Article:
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Beyond the Bale : December 2011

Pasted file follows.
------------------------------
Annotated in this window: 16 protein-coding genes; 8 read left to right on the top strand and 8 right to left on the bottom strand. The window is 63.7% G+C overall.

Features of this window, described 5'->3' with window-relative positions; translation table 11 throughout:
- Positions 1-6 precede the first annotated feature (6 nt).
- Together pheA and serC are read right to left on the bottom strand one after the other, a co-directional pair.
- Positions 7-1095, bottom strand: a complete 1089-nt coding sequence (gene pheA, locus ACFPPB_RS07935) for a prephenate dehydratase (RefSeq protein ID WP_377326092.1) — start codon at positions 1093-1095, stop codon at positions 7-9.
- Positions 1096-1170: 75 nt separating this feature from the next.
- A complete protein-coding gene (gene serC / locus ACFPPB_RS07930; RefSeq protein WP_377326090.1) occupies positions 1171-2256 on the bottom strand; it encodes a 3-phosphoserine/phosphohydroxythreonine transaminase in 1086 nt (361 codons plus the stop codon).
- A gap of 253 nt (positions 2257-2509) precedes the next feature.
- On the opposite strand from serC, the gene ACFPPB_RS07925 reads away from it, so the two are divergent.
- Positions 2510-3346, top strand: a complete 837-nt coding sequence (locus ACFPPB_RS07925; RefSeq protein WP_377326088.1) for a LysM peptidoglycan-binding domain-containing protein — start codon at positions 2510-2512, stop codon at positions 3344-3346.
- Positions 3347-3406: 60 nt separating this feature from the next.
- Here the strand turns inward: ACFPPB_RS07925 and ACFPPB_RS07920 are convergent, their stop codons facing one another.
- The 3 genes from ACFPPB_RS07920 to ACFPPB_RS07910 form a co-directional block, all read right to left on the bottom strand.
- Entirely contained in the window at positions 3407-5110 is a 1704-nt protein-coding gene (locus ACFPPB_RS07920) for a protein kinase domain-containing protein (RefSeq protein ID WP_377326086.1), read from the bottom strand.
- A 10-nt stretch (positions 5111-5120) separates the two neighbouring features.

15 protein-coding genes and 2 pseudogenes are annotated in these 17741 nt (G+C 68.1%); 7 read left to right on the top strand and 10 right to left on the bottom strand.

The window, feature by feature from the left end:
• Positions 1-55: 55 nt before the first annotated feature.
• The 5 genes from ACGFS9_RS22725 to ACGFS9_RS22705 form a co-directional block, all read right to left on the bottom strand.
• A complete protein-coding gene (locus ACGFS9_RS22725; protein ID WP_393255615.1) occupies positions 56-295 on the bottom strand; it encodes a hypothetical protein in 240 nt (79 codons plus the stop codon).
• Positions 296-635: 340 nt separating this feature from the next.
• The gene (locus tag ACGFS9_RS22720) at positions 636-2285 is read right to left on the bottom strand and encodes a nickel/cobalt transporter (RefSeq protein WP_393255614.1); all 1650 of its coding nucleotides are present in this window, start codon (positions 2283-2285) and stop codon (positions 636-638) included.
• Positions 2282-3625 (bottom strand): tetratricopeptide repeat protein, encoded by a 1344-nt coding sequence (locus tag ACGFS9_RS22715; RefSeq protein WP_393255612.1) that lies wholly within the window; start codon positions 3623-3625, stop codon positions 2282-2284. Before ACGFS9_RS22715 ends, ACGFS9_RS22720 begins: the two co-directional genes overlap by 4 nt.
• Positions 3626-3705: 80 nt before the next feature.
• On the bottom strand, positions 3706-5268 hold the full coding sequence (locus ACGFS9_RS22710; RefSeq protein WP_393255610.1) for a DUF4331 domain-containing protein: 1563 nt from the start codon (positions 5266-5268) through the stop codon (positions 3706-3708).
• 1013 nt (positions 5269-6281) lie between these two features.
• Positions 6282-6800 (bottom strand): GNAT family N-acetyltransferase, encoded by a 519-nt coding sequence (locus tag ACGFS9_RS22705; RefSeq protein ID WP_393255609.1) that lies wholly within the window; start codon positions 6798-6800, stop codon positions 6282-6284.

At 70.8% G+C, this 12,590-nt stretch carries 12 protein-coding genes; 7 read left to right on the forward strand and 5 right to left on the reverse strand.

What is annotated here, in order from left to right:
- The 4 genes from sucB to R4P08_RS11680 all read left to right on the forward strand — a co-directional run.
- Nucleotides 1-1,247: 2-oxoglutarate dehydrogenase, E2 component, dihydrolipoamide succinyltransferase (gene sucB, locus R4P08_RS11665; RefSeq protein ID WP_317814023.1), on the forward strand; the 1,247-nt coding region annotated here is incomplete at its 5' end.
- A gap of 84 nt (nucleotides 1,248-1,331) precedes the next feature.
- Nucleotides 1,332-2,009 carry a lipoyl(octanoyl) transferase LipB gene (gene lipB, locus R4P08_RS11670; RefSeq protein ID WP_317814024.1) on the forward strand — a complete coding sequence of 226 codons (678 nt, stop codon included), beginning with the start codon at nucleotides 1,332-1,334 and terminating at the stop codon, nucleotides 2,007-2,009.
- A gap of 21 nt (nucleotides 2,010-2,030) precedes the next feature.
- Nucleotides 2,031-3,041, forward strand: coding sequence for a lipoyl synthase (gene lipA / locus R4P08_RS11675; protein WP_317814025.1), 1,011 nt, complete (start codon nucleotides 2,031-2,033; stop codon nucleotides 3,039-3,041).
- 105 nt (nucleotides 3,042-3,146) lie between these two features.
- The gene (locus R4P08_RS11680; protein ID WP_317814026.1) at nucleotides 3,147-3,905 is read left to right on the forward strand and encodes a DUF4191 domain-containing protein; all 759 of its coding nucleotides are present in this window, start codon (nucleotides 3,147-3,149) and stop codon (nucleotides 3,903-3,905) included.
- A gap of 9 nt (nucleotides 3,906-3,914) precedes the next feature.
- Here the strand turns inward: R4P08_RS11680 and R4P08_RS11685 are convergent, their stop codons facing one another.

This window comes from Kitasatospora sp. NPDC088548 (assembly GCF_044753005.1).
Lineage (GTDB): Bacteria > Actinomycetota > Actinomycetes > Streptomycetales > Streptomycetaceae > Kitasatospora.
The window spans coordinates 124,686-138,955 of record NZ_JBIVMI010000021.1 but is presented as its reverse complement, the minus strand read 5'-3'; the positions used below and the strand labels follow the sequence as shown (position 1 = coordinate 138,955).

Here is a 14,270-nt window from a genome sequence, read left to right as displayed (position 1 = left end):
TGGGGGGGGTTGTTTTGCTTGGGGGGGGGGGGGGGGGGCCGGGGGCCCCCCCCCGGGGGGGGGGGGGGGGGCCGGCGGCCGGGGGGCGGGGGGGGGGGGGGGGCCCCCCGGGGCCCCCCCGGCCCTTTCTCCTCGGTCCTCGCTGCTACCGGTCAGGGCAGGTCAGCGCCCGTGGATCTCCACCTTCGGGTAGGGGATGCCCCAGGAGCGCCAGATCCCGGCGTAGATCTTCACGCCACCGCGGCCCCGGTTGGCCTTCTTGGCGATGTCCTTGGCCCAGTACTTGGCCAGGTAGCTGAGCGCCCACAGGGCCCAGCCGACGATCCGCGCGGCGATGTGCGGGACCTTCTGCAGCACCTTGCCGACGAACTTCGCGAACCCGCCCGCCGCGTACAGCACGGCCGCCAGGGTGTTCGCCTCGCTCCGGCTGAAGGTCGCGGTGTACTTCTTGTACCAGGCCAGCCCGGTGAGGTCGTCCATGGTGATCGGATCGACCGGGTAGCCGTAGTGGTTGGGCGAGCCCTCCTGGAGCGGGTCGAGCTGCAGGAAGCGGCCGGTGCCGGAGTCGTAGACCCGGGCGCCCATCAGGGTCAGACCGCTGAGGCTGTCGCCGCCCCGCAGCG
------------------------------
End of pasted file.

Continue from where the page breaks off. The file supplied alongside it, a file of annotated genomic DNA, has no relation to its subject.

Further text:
24 24 selling more wool September 2010 Beyond the Bale how to boost ewe productivity by utilising real-time measurable data, rather than observations, will be a major focus for the studies of James Walker, who has been awarded a Nuffield Scholarship sponsored by AWI. James farms 15,000 Merinos on a mixed enterprise rangeland pastoral property near Longreach in central Queensland with his brother. With the size of the national flock starting to slowly recover, James believes the rebuilding of flocks could be sped up by farmers using real-time measurable data management to improve conception rates. James says his studies will investigate if the multiple reproductive cycle trait of ewes can be capitalised to speed up the lamb-to-lamb interval with remote weight and health management. “ I believe accountability comes through measurable data, and if we can relate that to profit in an actual manner we can really deliver greater profitability in sheep,” James says. “ It ’s all about factual decision making based on actual real-time events, and intervening if there is a change in the health or weight of the ewe. Making these decisions could be helped by utilising technology. “ There may be potential to leverage the gestation period and polyestrous trait of sheep. Instead of using an annual cycle there may be potential, and I would love to explore it, to leverage this polyestrous trait and maintain better quality in the ewes’ performance and health – which may result in better consistency of the wool follicle.” Essentially James will be looking to build on the existing principles in ewe nutrition and management from the Lifetime Ewe Management and Making More from Sheep programs and seeing how individual sheep management might improve on this knowledge. While Australia is leading the field in regards to this technology, there has been limited uptake at a commercial level. However, there is some interesting research happening in the United States which is closely linked with James’s research program. Part of his study tour will include visiting the Cornell University sheep program in the United States. The program has developed the Cornell STAR system of sheep reproduction which focuses on five joinings in three years. It will be a busy twelve months ahead for James, which includes a world study tour to investigate his study area. During a six week period, the scholar will be attending almost 100 meetings. His trip will start in Canberra in February before he goes to the Netherlands and London to attend the International Scholars conference. Then in June and July the global focus tour will begin and he will travel to the Philippines, China, Canada, the United States, France and Ireland. ”W hile it will be challenging, Nuffield has been giving us tools along the way to help address the obstacles we are faced with,” James says. “ It is a tremendous honour and privilege to receive this award and I want to fulfil all the objectives the project is setting out to achieve and give something back to the industry.” Nuffield Farming Scholarships are awarded annually by Nuffield Australia. The awards, which are presented to farmers, aim to increase practical farming knowledge and management skills and techniques generally. It is expected that Nuffield Scholars will actively spread the knowledge and understanding they have gained to their fellow farmers and others. More information: www.wool.com www.nuffield.com.au http://waltzingjumbuck.blogspot.com Fast Facts l James Walker from Longreach, Queensland, has been awarded a 2012 Nuffield Scholarship sponsored by AWI. l According to James, more intensive management technology could be key to improving ewe conception rates. l A study tour will see him investigate intensive breeding and management technology systems throughout the world. AWI 2012 Nuffield Scholar 2012 nuffield scholar James Walker from Longreach with daughters sophia and cloe. “I belIeve accountabIlIty comes through measurable data, and If we can relate that to profIt In an actual manner we can really delIver greater profItabIlIty In sheep” James walker December 2011 Beyond the Bale 24 on-Farm